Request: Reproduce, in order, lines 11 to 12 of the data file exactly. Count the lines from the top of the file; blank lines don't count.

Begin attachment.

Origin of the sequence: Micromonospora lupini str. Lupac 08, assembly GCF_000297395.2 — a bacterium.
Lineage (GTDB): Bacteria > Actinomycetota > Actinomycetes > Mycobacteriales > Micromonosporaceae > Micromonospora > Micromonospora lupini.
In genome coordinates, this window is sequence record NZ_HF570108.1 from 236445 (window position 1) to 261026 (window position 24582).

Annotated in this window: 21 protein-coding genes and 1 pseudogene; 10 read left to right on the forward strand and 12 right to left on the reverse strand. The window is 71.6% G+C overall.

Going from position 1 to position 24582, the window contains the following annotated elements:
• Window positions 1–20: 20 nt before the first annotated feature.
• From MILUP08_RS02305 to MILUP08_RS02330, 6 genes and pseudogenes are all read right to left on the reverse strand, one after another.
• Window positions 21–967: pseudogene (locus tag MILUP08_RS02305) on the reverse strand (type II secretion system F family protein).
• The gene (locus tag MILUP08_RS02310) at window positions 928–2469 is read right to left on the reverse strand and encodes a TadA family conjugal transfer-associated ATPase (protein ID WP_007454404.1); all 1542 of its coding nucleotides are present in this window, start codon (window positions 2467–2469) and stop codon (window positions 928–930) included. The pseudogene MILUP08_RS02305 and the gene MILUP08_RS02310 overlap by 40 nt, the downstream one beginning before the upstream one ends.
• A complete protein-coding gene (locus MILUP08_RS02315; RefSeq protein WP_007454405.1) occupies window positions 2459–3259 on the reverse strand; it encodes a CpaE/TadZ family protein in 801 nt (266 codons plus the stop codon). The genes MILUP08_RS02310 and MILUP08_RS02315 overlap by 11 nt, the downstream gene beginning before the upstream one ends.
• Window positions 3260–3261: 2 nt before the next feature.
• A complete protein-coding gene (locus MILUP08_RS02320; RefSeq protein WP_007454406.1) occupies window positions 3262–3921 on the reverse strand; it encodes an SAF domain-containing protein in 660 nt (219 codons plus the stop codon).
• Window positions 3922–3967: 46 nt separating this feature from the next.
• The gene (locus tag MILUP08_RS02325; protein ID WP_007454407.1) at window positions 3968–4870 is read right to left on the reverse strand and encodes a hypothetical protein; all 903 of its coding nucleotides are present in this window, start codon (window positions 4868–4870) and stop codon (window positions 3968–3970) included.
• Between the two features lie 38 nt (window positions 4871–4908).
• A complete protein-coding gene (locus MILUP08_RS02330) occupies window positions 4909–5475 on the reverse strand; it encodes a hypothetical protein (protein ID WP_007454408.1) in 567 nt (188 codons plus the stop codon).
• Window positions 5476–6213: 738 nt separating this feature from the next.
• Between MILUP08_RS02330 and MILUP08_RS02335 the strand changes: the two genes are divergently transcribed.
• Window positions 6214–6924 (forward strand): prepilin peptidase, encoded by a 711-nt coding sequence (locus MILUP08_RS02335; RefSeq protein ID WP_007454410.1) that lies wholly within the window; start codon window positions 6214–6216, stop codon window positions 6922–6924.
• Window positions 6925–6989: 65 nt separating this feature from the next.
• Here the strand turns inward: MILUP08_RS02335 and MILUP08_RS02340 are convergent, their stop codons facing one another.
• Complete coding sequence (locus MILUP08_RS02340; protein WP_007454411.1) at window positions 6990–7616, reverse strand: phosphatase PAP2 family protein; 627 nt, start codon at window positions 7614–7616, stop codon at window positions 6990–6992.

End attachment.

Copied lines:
• Window positions 3260–3261: 2 nt before the next feature.
• A complete protein-coding gene (locus MILUP08_RS02320; RefSeq protein WP_007454406.1) occupies window positions 3262–3921 on the reverse strand; it encodes an SAF domain-containing protein in 660 nt (219 codons plus the stop codon).